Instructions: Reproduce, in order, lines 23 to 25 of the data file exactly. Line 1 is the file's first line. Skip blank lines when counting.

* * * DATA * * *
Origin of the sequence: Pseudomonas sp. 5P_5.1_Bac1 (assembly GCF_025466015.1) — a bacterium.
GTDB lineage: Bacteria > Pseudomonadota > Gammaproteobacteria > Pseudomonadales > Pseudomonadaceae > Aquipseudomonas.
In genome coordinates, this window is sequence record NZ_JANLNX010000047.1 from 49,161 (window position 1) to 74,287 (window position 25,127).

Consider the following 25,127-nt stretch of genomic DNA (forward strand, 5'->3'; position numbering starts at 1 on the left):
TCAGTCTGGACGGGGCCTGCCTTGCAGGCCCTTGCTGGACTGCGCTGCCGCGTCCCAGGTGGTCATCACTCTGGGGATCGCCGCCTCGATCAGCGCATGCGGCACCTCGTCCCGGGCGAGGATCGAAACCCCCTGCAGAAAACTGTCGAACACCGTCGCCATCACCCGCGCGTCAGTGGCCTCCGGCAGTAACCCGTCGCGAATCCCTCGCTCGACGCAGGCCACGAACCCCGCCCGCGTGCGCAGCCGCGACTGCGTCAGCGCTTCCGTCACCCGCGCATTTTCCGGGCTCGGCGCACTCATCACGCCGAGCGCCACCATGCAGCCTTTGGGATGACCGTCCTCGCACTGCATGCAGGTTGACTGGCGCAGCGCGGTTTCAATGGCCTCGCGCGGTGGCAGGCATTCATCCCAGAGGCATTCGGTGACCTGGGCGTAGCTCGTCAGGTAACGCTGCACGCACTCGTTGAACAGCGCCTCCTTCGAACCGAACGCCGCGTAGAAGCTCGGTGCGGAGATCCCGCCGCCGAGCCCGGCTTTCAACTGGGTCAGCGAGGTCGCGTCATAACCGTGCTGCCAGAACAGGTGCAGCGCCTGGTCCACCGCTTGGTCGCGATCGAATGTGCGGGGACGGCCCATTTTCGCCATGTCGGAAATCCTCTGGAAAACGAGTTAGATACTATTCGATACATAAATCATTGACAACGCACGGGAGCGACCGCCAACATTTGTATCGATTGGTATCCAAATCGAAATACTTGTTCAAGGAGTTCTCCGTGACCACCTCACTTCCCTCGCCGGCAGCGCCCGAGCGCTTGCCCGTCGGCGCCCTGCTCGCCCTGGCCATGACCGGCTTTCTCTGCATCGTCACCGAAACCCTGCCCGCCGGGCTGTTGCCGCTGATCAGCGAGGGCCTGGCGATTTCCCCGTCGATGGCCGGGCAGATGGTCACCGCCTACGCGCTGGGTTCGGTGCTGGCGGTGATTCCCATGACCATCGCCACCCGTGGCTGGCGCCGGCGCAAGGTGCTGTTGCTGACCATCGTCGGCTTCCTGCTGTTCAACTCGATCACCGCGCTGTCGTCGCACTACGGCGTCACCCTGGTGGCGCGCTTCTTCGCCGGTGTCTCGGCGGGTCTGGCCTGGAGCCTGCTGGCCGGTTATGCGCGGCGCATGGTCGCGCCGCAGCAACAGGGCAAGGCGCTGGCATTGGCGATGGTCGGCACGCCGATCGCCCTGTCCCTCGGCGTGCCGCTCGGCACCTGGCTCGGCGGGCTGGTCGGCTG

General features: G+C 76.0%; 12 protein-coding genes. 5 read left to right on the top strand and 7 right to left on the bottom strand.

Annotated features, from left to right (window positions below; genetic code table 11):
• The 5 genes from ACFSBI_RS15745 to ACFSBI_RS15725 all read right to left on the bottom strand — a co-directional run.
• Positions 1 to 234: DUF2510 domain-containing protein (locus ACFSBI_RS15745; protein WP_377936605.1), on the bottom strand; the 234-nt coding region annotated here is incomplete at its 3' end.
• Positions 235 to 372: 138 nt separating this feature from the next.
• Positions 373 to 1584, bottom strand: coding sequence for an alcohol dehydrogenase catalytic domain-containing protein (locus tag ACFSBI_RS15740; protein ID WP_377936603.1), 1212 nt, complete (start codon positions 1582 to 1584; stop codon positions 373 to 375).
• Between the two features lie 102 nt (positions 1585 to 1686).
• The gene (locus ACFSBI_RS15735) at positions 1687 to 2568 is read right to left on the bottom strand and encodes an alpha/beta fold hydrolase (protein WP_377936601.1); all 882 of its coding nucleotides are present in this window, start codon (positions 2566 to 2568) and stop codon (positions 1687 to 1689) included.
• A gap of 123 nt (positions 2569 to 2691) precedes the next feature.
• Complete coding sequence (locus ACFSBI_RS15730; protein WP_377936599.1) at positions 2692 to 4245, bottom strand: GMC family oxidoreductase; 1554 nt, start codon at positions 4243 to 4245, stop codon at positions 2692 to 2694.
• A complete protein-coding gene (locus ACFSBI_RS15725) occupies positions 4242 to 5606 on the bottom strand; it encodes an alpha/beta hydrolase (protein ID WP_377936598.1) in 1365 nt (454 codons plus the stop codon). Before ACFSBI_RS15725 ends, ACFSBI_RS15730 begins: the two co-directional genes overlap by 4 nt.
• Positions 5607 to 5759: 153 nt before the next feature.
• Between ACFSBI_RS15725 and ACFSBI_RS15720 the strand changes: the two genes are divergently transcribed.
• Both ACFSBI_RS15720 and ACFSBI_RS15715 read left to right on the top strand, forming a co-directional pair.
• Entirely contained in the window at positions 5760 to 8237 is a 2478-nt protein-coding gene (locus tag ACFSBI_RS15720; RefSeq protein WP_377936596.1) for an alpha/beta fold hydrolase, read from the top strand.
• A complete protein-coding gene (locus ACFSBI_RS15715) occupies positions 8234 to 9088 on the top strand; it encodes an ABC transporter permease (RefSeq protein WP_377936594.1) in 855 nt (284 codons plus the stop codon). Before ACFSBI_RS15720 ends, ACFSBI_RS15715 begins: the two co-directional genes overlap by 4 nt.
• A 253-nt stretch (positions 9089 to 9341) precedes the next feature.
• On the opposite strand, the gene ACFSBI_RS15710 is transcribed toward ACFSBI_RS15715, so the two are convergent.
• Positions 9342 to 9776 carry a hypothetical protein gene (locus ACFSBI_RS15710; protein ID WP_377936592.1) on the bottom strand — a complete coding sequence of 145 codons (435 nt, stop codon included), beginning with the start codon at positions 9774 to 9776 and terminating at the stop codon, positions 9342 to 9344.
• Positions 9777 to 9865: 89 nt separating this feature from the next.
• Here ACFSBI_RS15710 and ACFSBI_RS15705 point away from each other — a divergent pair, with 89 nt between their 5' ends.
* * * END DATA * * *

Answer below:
• On the opposite strand, the gene ACFSBI_RS15710 is transcribed toward ACFSBI_RS15715, so the two are convergent.
• Positions 9342 to 9776 carry a hypothetical protein gene (locus ACFSBI_RS15710; protein ID WP_377936592.1) on the bottom strand — a complete coding sequence of 145 codons (435 nt, stop codon included), beginning with the start codon at positions 9774 to 9776 and terminating at the stop codon, positions 9342 to 9344.
• Positions 9777 to 9865: 89 nt separating this feature from the next.